A casual search of the blogosphere, with the words “Capt. Kirk” and leadership spews a long list of largely positive descriptions of Capt. Kirk’s leadership style. In fact, a secondary school principal, has actually written a referred article on Captain Kirk, His Leadership Style as a Model for Principals in the National Association of Secondary School Principals (NASSP) Bulletin!
For those of us old enough to have caught William Shatner as Capt. Kirk, admiration is usually the first response (especially if we were lucky enough to miss the priceline.com ads – I had to move out of the country for this). Capt. Kirk cut a dashing figure – a man who surrounded himself with smarter folks (Spock the scientific officer, Bones the Doc and Scotty the engineer), always prepared to lead from the front and always got the girl! I am sure I am not the only 40+ fella who wished he were in Capt Kirk’s shoes, when we first encountered him.
Albert J. Bernstein and Sydney Craft Rozen, in their book “Dinosaur Brains – Dealing with All Those Impossible People at Work” speak of cheering Capt. Kirk as he staved off an attack by the Romulans, even as he just recovered from a problem of rapid aging. “What a manager!” was their first feeling. Then they began wondering “Or was he?” They go on to say:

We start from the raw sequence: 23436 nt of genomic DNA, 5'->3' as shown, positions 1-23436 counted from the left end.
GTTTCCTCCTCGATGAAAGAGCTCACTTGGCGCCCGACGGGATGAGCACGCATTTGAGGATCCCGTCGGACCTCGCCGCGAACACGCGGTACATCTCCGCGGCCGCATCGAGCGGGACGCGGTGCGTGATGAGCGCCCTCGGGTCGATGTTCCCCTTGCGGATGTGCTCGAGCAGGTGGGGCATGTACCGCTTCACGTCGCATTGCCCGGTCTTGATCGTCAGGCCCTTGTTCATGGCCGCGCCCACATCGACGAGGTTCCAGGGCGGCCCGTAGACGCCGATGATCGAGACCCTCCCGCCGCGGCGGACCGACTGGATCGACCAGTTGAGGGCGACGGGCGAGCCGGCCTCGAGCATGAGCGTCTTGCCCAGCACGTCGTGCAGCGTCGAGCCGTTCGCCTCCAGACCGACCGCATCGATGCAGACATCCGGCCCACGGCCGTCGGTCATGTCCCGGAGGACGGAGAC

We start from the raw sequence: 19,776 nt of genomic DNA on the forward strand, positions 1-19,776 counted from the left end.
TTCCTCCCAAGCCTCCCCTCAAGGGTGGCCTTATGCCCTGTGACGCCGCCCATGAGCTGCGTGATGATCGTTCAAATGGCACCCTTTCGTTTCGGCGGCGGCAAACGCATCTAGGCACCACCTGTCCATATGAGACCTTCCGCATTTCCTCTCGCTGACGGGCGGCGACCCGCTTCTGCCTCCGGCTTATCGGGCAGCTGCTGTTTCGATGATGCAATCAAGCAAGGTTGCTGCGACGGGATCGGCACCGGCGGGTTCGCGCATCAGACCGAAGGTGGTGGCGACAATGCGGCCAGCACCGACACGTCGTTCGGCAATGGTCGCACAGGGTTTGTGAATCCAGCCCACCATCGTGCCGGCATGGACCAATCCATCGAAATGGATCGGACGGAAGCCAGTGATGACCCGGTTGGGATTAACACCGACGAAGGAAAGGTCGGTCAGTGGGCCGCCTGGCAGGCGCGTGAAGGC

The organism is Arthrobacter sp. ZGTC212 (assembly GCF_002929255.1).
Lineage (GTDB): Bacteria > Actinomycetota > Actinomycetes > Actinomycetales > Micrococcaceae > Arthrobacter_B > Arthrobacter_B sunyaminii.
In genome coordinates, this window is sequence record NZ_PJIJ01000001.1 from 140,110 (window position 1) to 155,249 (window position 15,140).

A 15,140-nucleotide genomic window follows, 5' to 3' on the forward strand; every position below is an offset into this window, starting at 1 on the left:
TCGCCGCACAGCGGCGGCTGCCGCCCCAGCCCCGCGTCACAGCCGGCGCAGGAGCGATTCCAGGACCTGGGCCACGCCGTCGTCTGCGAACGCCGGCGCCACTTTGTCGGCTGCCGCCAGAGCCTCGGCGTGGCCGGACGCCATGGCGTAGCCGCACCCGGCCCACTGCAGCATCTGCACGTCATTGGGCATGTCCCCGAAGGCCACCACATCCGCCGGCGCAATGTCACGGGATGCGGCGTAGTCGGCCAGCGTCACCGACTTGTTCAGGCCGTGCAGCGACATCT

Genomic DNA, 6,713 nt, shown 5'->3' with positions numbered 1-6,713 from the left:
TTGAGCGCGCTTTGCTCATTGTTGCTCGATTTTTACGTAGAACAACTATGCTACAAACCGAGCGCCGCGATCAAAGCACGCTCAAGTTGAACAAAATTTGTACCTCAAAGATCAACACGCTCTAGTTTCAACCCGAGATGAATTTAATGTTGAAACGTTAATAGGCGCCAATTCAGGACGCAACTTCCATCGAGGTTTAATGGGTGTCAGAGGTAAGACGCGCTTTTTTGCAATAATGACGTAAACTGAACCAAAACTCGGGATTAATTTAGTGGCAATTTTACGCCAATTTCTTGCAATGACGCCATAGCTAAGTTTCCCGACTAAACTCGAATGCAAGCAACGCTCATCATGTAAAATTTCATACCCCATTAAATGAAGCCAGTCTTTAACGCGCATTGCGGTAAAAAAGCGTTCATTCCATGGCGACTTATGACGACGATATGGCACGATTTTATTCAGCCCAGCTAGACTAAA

In our culture there is some confusion between management and heroics. The distinction is quite simple: The hero handles everything single-handedly; the manager delegates. If a manager is indispensable, is he or she really managing?
What is true for managers is truer (in spades) for entrepreneurs, who inevitably are in leadership roles which they play all too often from Capt Kirk’s heroics’ handbook! I am certainly competent to speak, having been an adrenaline junkie till recently (others may argue I still am) – always charging off (in my strapped sandals, we don’t have much use for steeds, white or any other color) to solve problems. Luckily having great people around me, who were neither shy nor too polite, cured me off this, I’d like to think. However, as Capt. Kirk himself has shown, having good people (“Dammit Jim, I’m a doctor not a miracle worker!”) around is not a sufficient reason for not falling into the “I’m here and will take care of everything” habit.